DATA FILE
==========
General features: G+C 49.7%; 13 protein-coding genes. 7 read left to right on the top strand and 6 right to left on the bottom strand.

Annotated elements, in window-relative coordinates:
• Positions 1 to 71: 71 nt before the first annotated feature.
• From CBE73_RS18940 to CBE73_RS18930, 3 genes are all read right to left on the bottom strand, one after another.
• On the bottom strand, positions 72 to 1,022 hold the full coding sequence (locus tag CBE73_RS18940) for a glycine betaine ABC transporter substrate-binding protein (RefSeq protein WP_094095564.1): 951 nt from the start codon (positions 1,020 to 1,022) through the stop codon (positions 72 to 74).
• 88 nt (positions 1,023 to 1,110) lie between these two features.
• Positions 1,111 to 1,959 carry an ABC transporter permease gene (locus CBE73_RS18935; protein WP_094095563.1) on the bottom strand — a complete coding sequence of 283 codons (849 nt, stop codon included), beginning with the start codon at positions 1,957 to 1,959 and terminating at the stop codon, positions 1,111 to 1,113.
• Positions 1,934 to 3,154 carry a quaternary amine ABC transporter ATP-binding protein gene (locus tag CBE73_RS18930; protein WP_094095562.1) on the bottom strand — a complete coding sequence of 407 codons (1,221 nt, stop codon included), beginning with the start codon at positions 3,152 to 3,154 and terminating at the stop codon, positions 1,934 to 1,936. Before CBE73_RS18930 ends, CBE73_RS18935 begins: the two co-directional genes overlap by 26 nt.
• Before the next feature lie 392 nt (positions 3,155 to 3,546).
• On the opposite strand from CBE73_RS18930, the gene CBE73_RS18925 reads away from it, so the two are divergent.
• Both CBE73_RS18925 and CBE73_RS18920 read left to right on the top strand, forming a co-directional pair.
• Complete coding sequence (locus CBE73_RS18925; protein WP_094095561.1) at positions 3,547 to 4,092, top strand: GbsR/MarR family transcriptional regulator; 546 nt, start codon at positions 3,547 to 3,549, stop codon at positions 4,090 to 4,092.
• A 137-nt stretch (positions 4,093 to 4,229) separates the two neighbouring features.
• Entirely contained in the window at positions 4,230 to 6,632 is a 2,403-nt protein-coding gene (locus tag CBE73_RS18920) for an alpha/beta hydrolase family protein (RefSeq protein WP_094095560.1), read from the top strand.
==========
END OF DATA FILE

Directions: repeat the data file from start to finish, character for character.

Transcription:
General features: G+C 49.7%; 13 protein-coding genes. 7 read left to right on the top strand and 6 right to left on the bottom strand.

Annotated elements, in window-relative coordinates:
• Positions 1 to 71: 71 nt before the first annotated feature.
• From CBE73_RS18940 to CBE73_RS18930, 3 genes are all read right to left on the bottom strand, one after another.
• On the bottom strand, positions 72 to 1,022 hold the full coding sequence (locus tag CBE73_RS18940) for a glycine betaine ABC transporter substrate-binding protein (RefSeq protein WP_094095564.1): 951 nt from the start codon (positions 1,020 to 1,022) through the stop codon (positions 72 to 74).
• 88 nt (positions 1,023 to 1,110) lie between these two features.
• Positions 1,111 to 1,959 carry an ABC transporter permease gene (locus CBE73_RS18935; protein WP_094095563.1) on the bottom strand — a complete coding sequence of 283 codons (849 nt, stop codon included), beginning with the start codon at positions 1,957 to 1,959 and terminating at the stop codon, positions 1,111 to 1,113.
• Positions 1,934 to 3,154 carry a quaternary amine ABC transporter ATP-binding protein gene (locus tag CBE73_RS18930; protein WP_094095562.1) on the bottom strand — a complete coding sequence of 407 codons (1,221 nt, stop codon included), beginning with the start codon at positions 3,152 to 3,154 and terminating at the stop codon, positions 1,934 to 1,936. Before CBE73_RS18930 ends, CBE73_RS18935 begins: the two co-directional genes overlap by 26 nt.
• Before the next feature lie 392 nt (positions 3,155 to 3,546).
• On the opposite strand from CBE73_RS18930, the gene CBE73_RS18925 reads away from it, so the two are divergent.
• Both CBE73_RS18925 and CBE73_RS18920 read left to right on the top strand, forming a co-directional pair.
• Complete coding sequence (locus CBE73_RS18925; protein WP_094095561.1) at positions 3,547 to 4,092, top strand: GbsR/MarR family transcriptional regulator; 546 nt, start codon at positions 3,547 to 3,549, stop codon at positions 4,090 to 4,092.
• A 137-nt stretch (positions 4,093 to 4,229) separates the two neighbouring features.
• Entirely contained in the window at positions 4,230 to 6,632 is a 2,403-nt protein-coding gene (locus tag CBE73_RS18920) for an alpha/beta hydrolase family protein (RefSeq protein WP_094095560.1), read from the top strand.